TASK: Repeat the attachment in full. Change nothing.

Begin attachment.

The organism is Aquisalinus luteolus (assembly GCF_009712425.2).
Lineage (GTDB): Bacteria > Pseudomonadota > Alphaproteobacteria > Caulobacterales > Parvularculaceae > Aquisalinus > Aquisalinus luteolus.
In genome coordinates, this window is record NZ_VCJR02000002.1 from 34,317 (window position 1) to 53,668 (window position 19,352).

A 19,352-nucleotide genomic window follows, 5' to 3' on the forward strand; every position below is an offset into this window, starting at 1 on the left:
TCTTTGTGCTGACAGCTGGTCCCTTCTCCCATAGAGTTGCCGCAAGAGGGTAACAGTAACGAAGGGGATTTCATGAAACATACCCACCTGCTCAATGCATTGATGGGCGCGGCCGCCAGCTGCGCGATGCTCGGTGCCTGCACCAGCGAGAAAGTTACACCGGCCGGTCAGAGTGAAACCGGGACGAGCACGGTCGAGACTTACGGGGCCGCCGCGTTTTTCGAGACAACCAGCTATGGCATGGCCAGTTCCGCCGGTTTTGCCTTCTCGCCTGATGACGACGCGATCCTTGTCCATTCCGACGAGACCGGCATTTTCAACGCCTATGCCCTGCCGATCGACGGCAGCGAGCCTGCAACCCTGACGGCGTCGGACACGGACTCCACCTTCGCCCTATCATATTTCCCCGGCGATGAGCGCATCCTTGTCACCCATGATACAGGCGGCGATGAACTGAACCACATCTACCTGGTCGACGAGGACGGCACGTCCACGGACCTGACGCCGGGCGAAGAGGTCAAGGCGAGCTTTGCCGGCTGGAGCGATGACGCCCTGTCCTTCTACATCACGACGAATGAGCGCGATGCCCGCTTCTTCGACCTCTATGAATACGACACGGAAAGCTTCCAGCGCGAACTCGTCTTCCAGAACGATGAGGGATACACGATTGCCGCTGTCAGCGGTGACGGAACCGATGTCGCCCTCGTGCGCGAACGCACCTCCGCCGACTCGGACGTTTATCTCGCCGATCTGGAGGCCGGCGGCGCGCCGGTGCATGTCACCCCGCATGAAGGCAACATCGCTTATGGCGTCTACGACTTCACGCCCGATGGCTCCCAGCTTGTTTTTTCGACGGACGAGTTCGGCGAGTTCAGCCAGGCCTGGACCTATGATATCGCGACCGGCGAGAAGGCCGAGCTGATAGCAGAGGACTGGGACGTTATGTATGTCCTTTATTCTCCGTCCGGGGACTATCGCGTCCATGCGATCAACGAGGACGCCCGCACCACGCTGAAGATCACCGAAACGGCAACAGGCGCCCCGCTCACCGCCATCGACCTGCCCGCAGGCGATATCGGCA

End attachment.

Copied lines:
The organism is Aquisalinus luteolus (assembly GCF_009712425.2).
Lineage (GTDB): Bacteria > Pseudomonadota > Alphaproteobacteria > Caulobacterales > Parvularculaceae > Aquisalinus > Aquisalinus luteolus.
In genome coordinates, this window is record NZ_VCJR02000002.1 from 34,317 (window position 1) to 53,668 (window position 19,352).

A 19,352-nucleotide genomic window follows, 5' to 3' on the forward strand; every position below is an offset into this window, starting at 1 on the left:
TCTTTGTGCTGACAGCTGGTCCCTTCTCCCATAGAGTTGCCGCAAGAGGGTAACAGTAACGAAGGGGATTTCATGAAACATACCCACCTGCTCAATGCATTGATGGGCGCGGCCGCCAGCTGCGCGATGCTCGGTGCCTGCACCAGCGAGAAAGTTACACCGGCCGGTCAGAGTGAAACCGGGACGAGCACGGTCGAGACTTACGGGGCCGCCGCGTTTTTCGAGACAACCAGCTATGGCATGGCCAGTTCCGCCGGTTTTGCCTTCTCGCCTGATGACGACGCGATCCTTGTCCATTCCGACGAGACCGGCATTTTCAACGCCTATGCCCTGCCGATCGACGGCAGCGAGCCTGCAACCCTGACGGCGTCGGACACGGACTCCACCTTCGCCCTATCATATTTCCCCGGCGATGAGCGCATCCTTGTCACCCATGATACAGGCGGCGATGAACTGAACCACATCTACCTGGTCGACGAGGACGGCACGTCCACGGACCTGACGCCGGGCGAAGAGGTCAAGGCGAGCTTTGCCGGCTGGAGCGATGACGCCCTGTCCTTCTACATCACGACGAATGAGCGCGATGCCCGCTTCTTCGACCTCTATGAATACGACACGGAAAGCTTCCAGCGCGAACTCGTCTTCCAGAACGATGAGGGATACACGATTGCCGCTGTCAGCGGTGACGGAACCGATGTCGCCCTCGTGCGCGAACGCACCTCCGCCGACTCGGACGTTTATCTCGCCGATCTGGAGGCCGGCGGCGCGCCGGTGCATGTCACCCCGCATGAAGGCAACATCGCTTATGGCGTCTACGACTTCACGCCCGATGGCTCCCAGCTTGTTTTTTCGACGGACGAGTTCGGCGAGTTCAGCCAGGCCTGGACCTATGATATCGCGACCGGCGAGAAGGCCGAGCTGATAGCAGAGGACTGGGACGTTATGTATGTCCTTTATTCTCCGTCCGGGGACTATCGCGTCCATGCGATCAACGAGGACGCCCGCACCACGCTGAAGATCACCGAAACGGCAACAGGCGCCCCGCTCACCGCCATCGACCTGCCCGCAGGCGATATCGGCA